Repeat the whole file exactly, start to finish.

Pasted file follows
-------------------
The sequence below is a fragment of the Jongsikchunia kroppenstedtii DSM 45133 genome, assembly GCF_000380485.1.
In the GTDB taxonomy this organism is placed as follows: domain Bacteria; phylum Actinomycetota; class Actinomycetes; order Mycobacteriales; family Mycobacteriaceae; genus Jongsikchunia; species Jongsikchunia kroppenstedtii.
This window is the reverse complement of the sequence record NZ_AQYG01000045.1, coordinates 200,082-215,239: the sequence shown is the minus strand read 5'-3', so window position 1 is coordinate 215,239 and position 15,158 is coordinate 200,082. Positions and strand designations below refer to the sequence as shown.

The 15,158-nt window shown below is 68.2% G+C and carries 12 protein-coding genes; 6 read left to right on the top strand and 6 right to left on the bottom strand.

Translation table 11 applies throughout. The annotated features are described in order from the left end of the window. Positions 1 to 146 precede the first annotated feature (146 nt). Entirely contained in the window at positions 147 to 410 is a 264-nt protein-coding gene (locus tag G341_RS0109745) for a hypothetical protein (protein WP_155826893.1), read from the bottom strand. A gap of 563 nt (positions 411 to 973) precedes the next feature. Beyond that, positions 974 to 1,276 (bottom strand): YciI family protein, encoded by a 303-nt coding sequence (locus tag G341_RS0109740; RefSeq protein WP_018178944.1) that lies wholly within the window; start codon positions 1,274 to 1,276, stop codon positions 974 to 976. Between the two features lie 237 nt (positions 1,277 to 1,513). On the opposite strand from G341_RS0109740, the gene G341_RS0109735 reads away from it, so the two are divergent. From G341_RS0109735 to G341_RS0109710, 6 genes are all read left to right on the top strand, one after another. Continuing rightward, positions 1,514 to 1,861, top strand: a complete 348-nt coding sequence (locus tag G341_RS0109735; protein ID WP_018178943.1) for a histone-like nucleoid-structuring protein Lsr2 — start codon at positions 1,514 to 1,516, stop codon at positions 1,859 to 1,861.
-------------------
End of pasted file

The sequence below is a fragment of the Jongsikchunia kroppenstedtii DSM 45133 genome, assembly GCF_000380485.1.
In the GTDB taxonomy this organism is placed as follows: domain Bacteria; phylum Actinomycetota; class Actinomycetes; order Mycobacteriales; family Mycobacteriaceae; genus Jongsikchunia; species Jongsikchunia kroppenstedtii.
This window is the reverse complement of the sequence record NZ_AQYG01000045.1, coordinates 200,082-215,239: the sequence shown is the minus strand read 5'-3', so window position 1 is coordinate 215,239 and position 15,158 is coordinate 200,082. Positions and strand designations below refer to the sequence as shown.

The 15,158-nt window shown below is 68.2% G+C and carries 12 protein-coding genes; 6 read left to right on the top strand and 6 right to left on the bottom strand.

Translation table 11 applies throughout. The annotated features are described in order from the left end of the window. Positions 1 to 146 precede the first annotated feature (146 nt). Entirely contained in the window at positions 147 to 410 is a 264-nt protein-coding gene (locus tag G341_RS0109745) for a hypothetical protein (protein WP_155826893.1), read from the bottom strand. A gap of 563 nt (positions 411 to 973) precedes the next feature. Beyond that, positions 974 to 1,276 (bottom strand): YciI family protein, encoded by a 303-nt coding sequence (locus tag G341_RS0109740; RefSeq protein WP_018178944.1) that lies wholly within the window; start codon positions 1,274 to 1,276, stop codon positions 974 to 976. Between the two features lie 237 nt (positions 1,277 to 1,513). On the opposite strand from G341_RS0109740, the gene G341_RS0109735 reads away from it, so the two are divergent. From G341_RS0109735 to G341_RS0109710, 6 genes are all read left to right on the top strand, one after another. Continuing rightward, positions 1,514 to 1,861, top strand: a complete 348-nt coding sequence (locus tag G341_RS0109735; protein ID WP_018178943.1) for a histone-like nucleoid-structuring protein Lsr2 — start codon at positions 1,514 to 1,516, stop codon at positions 1,859 to 1,861.